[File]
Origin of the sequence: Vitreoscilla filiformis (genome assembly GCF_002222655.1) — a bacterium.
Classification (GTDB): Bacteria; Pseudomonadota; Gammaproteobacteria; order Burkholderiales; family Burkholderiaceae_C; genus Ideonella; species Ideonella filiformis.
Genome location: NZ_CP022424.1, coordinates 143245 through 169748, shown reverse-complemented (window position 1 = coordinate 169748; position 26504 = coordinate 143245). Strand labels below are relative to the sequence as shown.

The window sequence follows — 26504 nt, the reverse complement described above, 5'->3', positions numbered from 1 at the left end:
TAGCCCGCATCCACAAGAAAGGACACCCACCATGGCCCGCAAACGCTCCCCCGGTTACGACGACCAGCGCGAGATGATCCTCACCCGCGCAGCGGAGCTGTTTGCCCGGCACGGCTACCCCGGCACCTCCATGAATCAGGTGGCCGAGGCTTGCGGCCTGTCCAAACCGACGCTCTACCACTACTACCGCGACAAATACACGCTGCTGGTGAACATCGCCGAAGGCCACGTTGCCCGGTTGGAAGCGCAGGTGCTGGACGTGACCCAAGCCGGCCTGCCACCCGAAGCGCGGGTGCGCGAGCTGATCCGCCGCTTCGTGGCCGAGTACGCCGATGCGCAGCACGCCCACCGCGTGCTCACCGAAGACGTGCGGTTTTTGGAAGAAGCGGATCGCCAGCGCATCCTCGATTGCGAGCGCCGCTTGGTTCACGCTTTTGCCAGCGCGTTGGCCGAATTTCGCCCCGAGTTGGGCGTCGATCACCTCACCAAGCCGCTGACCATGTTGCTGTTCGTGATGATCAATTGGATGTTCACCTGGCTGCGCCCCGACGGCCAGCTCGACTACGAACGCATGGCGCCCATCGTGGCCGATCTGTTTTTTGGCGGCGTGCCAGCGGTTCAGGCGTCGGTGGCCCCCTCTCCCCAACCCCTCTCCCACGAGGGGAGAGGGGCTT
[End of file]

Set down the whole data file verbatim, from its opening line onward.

Origin of the sequence: Vitreoscilla filiformis (genome assembly GCF_002222655.1) — a bacterium.
Classification (GTDB): Bacteria; Pseudomonadota; Gammaproteobacteria; order Burkholderiales; family Burkholderiaceae_C; genus Ideonella; species Ideonella filiformis.
Genome location: NZ_CP022424.1, coordinates 143245 through 169748, shown reverse-complemented (window position 1 = coordinate 169748; position 26504 = coordinate 143245). Strand labels below are relative to the sequence as shown.

The window sequence follows — 26504 nt, the reverse complement described above, 5'->3', positions numbered from 1 at the left end:
TAGCCCGCATCCACAAGAAAGGACACCCACCATGGCCCGCAAACGCTCCCCCGGTTACGACGACCAGCGCGAGATGATCCTCACCCGCGCAGCGGAGCTGTTTGCCCGGCACGGCTACCCCGGCACCTCCATGAATCAGGTGGCCGAGGCTTGCGGCCTGTCCAAACCGACGCTCTACCACTACTACCGCGACAAATACACGCTGCTGGTGAACATCGCCGAAGGCCACGTTGCCCGGTTGGAAGCGCAGGTGCTGGACGTGACCCAAGCCGGCCTGCCACCCGAAGCGCGGGTGCGCGAGCTGATCCGCCGCTTCGTGGCCGAGTACGCCGATGCGCAGCACGCCCACCGCGTGCTCACCGAAGACGTGCGGTTTTTGGAAGAAGCGGATCGCCAGCGCATCCTCGATTGCGAGCGCCGCTTGGTTCACGCTTTTGCCAGCGCGTTGGCCGAATTTCGCCCCGAGTTGGGCGTCGATCACCTCACCAAGCCGCTGACCATGTTGCTGTTCGTGATGATCAATTGGATGTTCACCTGGCTGCGCCCCGACGGCCAGCTCGACTACGAACGCATGGCGCCCATCGTGGCCGATCTGTTTTTTGGCGGCGTGCCAGCGGTTCAGGCGTCGGTGGCCCCCTCTCCCCAACCCCTCTCCCACGAGGGGAGAGGGGCTT